Saturday, 21 September 2019

Research: Asteroid Mining

With Earth’s resources running short, asteroid mining seems on first examination to be a great idea. But is it science fiction or an actual possibility?
Asteroids are lumps of rock and rubble floating in space. The asteroid belt orbits the sun between Mars and Jupiter and is estimated to contain 150 million large asteroids. There are also over 20,000 Near Earth Asteroids (NEAs), which effectively bring the asteroids to us instead of us having to get all the way out to the main asteroid belt.

The book A Brief History of the Future suggests asteroid mining as a reality, but that is only supposition. There are enormous challenges to overcome and vast amounts of money required before we can tap into this vast store of resources. But maybe it is the only way forward, since experts estimate the Earth’s resources with run out in 50-60 years.

Artist's impression of asteroid mining (NASA)
Asteroids fall into three main categories:
  1. 75% of them are C-Type (carboniferous). These have a large amount of water, which could be converted to oxygen for breathing in spacecraft and hydrogen for rocket fuel. The water also contains components of fertilisers for growing crops.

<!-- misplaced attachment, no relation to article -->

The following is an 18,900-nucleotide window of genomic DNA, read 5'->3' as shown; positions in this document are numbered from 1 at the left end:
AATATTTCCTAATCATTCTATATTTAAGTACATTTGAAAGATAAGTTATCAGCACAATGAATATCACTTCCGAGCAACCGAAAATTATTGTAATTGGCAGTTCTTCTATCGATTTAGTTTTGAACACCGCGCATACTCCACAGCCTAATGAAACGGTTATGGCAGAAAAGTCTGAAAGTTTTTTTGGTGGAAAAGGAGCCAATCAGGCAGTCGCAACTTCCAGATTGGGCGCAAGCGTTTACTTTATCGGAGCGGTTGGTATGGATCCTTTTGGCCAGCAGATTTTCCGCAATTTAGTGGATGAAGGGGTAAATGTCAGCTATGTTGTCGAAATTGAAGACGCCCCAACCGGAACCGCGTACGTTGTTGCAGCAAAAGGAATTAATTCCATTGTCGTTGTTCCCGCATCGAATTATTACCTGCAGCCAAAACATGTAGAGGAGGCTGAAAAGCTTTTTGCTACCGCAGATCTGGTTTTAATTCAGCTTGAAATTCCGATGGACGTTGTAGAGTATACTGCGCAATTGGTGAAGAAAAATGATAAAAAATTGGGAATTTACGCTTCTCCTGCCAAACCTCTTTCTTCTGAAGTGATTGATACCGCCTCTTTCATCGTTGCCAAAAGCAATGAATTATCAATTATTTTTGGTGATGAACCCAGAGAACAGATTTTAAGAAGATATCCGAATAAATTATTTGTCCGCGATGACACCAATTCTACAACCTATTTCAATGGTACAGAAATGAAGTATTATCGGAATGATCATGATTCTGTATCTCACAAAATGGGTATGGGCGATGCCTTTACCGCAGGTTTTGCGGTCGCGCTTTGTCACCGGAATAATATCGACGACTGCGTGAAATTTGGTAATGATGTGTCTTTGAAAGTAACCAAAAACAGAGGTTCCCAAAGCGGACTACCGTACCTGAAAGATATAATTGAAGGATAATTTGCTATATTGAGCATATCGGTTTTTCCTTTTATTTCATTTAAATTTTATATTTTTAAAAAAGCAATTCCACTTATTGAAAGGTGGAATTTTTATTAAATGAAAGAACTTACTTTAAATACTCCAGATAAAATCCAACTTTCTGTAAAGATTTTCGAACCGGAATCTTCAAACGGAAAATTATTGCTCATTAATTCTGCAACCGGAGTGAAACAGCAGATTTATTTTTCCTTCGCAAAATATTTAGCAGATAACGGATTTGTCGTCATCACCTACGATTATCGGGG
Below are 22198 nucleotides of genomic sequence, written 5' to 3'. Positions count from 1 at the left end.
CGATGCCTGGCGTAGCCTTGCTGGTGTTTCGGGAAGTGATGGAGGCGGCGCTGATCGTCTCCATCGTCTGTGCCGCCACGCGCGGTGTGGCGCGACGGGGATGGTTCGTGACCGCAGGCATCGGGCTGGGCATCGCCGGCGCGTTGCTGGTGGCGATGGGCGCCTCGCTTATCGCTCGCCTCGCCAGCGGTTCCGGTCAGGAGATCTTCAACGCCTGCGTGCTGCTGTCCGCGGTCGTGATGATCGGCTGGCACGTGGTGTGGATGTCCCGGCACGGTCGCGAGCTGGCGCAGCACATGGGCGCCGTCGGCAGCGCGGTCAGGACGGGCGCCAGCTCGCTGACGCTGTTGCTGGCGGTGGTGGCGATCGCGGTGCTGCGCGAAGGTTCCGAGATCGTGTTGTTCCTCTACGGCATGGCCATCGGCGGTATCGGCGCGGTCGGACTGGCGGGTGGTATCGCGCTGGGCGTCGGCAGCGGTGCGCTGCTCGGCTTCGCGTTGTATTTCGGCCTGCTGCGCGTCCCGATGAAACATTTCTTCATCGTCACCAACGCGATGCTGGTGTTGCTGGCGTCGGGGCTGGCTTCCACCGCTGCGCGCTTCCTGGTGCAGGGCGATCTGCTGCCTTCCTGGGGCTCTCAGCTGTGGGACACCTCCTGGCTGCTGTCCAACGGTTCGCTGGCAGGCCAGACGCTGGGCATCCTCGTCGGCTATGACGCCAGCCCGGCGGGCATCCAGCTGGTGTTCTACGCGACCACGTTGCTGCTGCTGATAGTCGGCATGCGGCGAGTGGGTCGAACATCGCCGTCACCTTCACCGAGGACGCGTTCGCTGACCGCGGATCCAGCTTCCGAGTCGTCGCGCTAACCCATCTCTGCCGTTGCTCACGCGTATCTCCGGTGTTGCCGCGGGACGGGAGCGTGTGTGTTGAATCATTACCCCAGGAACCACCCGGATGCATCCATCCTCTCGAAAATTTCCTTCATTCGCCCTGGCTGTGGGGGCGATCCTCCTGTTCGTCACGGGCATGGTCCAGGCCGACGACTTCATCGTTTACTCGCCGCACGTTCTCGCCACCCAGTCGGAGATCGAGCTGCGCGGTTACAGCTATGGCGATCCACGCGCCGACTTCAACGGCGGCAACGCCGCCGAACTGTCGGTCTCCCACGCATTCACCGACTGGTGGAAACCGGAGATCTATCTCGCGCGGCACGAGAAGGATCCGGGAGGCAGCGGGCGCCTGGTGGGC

2. 17% are S-Type (silicaceous). They contain numerous metals including: nickel, cobalt and more valuable metals such as gold, platinum and rhodium. A small 10-meter S-type asteroid contains about 650,000 kg (1,433,000 lb) of metal with 50 kg (110 lb) in the form of rare metals like platinum and gold.
  3. Many of the rest are M-Type (metallic). They contain up to 10 times as much metal as the S-Type asteroids but are rare.
Before we can consider mining them, we have to prospect, and work out which type each asteroid is, and which are the best initial asteroids to mine. Because of the huge setup costs, early mining will probably be for profit. An article on the MIT Technology Review website called How the asteroid-mining bubble burst tells of how the two main companies, Planetary Resources and Deep Space Industries, had to be sold because they couldn’t raise enough capital.
The Wikipedia article on Asteroid Mining was too technical for me, but I also found an article on the Interesting Engineering website called Asteroid Mining: What Will it Involve and is This the Future of Wealth? 

There is also some good stuff on YouTube. Here’s a sample:
The first part of my novel Intruders is on an asteroid where they are mining crystals. That was interesting to research. You might find it interesting to read.

Ann Marie Thomas is the author of four medieval history books, a surprisingly cheerful poetry collection about her 2010 stroke, and the science fiction series Flight of the Kestrel. Book one, Intruders, and book two Alien Secrets, are out now. Follow her at

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